Mutual fund fees have generally declined, and that is good news for investors. Stock mutual fund investors paid an average expense ratio of 0.77 percent in 2012, down from 0.79 percent in 2011 and 0.83 percent in 2010, according to the Investment Company Institute. An expense ratio is a measure of a fund's total annual costs expressed as a percentage of the money it holds. While fees are dropping, you will still have some work to do to build a low-cost portfolio.
The first step in building a low-cost mutual fund portfolio is to be aware of what sales charges are included in the funds you are considering. A broker may take a commission up front when you buy the fund, as a continuous monthly fee or as a "surrender charge" -- known in the securities industry as a "contingent deferred sales charge" or "back-end load." The CDSC fee is taken if you sell a fund within a certain period, usually the first six years. Before buying a fund, ask what sales charges are included. You may also want to consider "no load" funds, those without sales charges. However, all mutual funds include "12b-1" fees, which include marketing and distribution costs. These are discussed in the fund's prospectus.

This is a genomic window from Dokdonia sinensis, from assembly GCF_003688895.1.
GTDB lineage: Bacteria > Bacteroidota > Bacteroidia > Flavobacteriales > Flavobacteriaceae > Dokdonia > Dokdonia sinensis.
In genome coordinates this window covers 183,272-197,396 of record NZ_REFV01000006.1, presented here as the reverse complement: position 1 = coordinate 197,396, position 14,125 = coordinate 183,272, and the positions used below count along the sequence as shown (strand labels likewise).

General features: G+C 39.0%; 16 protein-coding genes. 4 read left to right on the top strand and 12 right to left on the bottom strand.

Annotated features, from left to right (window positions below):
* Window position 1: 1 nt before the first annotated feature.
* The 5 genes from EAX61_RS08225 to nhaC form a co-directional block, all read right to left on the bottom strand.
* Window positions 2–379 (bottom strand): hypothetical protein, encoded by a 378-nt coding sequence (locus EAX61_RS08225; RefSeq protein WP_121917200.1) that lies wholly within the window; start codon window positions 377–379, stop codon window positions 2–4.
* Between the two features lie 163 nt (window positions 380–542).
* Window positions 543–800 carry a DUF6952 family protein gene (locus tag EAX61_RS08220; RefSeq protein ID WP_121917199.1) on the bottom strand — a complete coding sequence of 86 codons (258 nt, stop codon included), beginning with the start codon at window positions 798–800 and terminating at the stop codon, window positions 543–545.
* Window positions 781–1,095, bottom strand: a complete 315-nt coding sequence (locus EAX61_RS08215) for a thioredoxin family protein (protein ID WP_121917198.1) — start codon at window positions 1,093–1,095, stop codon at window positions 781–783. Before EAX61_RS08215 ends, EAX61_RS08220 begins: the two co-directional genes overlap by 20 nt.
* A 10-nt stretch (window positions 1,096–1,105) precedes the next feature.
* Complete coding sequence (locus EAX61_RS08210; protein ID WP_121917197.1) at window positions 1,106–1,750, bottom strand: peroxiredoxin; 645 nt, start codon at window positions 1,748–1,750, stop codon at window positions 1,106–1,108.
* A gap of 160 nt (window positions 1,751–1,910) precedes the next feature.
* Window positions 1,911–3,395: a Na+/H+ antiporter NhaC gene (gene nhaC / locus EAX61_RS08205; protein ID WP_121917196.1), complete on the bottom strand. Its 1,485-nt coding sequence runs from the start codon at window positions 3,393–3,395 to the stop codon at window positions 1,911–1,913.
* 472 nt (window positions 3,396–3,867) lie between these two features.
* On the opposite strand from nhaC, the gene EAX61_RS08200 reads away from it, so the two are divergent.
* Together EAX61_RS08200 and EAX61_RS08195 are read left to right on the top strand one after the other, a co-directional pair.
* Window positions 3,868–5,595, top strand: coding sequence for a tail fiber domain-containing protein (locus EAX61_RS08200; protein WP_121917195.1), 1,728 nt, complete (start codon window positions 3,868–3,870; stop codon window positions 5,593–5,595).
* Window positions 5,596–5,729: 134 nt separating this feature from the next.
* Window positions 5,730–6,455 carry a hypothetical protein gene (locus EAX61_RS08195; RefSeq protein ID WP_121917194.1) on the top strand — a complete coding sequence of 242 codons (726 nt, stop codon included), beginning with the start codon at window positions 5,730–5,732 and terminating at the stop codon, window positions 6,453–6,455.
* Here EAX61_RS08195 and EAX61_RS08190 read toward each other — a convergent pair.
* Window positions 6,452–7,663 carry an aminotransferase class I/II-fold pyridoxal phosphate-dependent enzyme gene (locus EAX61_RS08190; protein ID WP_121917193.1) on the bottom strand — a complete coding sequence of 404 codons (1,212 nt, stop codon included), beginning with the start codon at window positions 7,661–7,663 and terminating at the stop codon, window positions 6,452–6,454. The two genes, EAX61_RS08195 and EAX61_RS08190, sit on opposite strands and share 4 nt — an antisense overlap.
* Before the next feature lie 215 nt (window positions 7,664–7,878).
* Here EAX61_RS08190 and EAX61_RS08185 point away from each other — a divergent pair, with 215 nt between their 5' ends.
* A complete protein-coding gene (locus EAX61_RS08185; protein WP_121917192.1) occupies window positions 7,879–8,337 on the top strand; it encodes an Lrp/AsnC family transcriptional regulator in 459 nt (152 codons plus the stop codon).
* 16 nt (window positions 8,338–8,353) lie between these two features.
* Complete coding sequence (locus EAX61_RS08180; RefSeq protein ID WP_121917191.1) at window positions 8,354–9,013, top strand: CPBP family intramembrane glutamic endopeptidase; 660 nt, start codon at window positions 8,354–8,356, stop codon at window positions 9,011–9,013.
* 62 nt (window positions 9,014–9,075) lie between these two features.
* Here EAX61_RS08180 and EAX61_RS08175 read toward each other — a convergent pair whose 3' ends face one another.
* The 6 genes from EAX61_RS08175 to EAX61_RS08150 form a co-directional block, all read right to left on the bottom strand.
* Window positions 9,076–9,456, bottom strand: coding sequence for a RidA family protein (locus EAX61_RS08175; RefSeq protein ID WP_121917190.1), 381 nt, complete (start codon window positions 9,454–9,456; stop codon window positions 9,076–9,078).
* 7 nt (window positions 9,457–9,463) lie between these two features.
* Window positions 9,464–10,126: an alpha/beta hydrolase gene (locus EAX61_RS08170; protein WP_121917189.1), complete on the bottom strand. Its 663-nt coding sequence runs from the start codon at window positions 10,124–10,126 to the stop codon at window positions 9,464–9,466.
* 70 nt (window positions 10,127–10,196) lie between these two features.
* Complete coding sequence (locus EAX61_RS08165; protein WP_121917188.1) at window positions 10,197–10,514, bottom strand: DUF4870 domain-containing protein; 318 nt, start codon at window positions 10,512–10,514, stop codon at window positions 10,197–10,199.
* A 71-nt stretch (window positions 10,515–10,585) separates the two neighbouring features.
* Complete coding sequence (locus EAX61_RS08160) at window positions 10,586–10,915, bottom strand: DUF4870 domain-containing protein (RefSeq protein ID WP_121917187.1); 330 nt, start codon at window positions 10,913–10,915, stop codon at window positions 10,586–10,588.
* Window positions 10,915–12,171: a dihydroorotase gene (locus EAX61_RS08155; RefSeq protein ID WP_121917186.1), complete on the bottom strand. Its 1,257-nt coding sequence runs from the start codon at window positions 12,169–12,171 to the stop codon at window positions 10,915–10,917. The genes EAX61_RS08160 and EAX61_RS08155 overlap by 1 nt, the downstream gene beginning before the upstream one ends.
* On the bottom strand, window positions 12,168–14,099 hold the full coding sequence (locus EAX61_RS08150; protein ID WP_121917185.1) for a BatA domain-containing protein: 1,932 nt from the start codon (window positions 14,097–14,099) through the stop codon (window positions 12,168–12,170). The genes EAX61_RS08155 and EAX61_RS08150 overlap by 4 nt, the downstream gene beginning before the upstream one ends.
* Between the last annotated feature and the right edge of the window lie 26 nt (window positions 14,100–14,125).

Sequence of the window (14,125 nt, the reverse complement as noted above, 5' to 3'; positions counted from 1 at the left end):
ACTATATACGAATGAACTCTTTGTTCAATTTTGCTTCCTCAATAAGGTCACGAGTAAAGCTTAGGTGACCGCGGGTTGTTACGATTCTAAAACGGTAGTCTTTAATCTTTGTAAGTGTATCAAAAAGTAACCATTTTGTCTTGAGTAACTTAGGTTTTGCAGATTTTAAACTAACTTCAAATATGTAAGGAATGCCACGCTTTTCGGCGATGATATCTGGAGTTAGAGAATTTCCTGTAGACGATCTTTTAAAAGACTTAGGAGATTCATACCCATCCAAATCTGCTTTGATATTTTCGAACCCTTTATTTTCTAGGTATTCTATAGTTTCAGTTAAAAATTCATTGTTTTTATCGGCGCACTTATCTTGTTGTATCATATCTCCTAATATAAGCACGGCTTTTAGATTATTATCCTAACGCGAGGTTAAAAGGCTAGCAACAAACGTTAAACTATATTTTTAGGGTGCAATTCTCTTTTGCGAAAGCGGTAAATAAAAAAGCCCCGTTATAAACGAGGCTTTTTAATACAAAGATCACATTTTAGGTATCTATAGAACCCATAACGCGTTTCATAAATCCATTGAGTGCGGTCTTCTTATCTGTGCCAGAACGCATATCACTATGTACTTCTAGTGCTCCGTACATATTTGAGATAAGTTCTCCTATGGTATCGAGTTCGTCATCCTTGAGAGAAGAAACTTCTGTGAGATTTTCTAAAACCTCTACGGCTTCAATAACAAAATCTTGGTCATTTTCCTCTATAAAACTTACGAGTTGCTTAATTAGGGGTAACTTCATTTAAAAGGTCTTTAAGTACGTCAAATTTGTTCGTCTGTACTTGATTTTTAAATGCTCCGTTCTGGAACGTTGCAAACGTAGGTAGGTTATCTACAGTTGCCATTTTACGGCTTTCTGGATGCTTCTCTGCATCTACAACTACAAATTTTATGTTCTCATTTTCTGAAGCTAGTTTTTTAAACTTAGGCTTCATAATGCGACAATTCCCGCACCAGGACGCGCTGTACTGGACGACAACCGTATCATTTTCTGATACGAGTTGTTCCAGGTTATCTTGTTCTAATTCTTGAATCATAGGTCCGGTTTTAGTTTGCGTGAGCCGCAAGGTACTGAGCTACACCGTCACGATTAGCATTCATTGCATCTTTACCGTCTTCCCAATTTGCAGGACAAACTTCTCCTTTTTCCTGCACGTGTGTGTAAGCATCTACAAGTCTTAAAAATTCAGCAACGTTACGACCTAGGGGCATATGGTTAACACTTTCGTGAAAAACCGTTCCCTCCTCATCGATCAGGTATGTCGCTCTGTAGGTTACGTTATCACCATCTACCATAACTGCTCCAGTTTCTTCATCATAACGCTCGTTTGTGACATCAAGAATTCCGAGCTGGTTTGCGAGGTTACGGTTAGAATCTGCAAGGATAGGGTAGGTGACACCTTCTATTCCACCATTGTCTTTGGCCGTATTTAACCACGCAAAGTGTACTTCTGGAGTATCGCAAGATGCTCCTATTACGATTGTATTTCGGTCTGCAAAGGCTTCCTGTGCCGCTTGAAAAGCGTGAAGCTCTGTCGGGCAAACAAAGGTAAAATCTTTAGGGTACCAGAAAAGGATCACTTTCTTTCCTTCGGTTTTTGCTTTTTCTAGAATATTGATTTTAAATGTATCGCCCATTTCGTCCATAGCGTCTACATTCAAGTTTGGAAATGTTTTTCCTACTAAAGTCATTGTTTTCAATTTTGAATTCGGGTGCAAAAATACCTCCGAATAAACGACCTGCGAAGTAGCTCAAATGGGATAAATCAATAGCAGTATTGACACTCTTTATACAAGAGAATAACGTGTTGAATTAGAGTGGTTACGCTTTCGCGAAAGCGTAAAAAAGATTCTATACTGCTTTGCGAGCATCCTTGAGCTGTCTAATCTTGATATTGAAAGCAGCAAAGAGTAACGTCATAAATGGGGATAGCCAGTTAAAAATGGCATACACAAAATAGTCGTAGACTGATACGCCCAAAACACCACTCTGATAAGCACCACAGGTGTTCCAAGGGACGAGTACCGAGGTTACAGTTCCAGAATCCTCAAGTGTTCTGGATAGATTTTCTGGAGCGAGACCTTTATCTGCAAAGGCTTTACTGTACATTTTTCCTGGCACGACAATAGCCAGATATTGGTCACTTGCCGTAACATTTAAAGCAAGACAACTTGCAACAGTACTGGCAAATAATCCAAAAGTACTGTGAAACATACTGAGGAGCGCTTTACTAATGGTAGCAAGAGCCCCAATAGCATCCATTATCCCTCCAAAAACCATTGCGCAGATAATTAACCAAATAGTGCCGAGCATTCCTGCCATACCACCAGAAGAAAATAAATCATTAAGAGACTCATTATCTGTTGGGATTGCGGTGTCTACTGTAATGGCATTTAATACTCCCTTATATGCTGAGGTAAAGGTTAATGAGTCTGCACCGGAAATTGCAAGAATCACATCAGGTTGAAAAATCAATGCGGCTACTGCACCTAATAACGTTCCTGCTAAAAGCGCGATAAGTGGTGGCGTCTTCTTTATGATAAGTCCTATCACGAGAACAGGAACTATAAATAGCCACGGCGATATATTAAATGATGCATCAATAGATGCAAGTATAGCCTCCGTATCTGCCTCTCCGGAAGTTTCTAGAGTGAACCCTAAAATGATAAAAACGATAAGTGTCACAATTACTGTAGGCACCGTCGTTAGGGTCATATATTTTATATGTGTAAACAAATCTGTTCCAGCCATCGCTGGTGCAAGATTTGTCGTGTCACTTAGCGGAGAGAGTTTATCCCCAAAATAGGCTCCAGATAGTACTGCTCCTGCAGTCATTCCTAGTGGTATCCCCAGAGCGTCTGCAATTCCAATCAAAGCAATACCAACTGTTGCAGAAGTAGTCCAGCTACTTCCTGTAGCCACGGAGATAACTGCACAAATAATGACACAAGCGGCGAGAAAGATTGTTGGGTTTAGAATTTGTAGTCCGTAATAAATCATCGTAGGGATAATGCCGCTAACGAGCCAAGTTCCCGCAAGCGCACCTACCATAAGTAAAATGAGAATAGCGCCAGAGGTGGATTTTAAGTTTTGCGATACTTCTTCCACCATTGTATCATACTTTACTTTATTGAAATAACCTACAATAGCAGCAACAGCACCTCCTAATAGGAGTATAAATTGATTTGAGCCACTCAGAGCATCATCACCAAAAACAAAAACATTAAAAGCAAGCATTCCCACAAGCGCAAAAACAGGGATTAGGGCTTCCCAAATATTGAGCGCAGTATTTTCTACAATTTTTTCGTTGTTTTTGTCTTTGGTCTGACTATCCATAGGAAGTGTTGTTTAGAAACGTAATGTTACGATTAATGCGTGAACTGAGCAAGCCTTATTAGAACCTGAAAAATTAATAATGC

Mutual funds are commonly available in two management styles: active and passive. Actively managed funds are run by investment managers who seek to out-perform the market. With research, management expenses and frequent trading come higher fees. On the other hand, passively managed funds seek only to track the performance of a market index and generally have lower fees by essentially duplicating the investments included in the index. For easy identification, passively managed funds will usually have the word "index" in their name.
Learning the Costs
The Financial Industry Regulatory Authority is an independent regulator of securities companies in the U.S. You can compare the fees and expenses of up to three mutual funds at a time using FINRA's online Fund Analyzer. With a database of more than 18,000 funds, this tool will show the impact of fees and expenses on a fund's return and will be helpful in building your low-cost portfolio.
Building an effective investment strategy involves more than just buying mutual funds with low fees and expenses. You want to make sure a fund's investment goals and risks are a good match for your goals and that the fund provides a proper fit for the overall diversification of your portfolio, among stocks, bonds and cash, for example. You can read about a fund’s goals, risks and costs in its prospectus.
Hal M. Bundrick is a Certified Financial Planner(TM), writer, entrepreneur and former financial consultant and senior investment specialist for two leading Wall Street firms. He has written for trade magazines, newsweeklies, and leading websites including Forbes.com and TheStreet.com.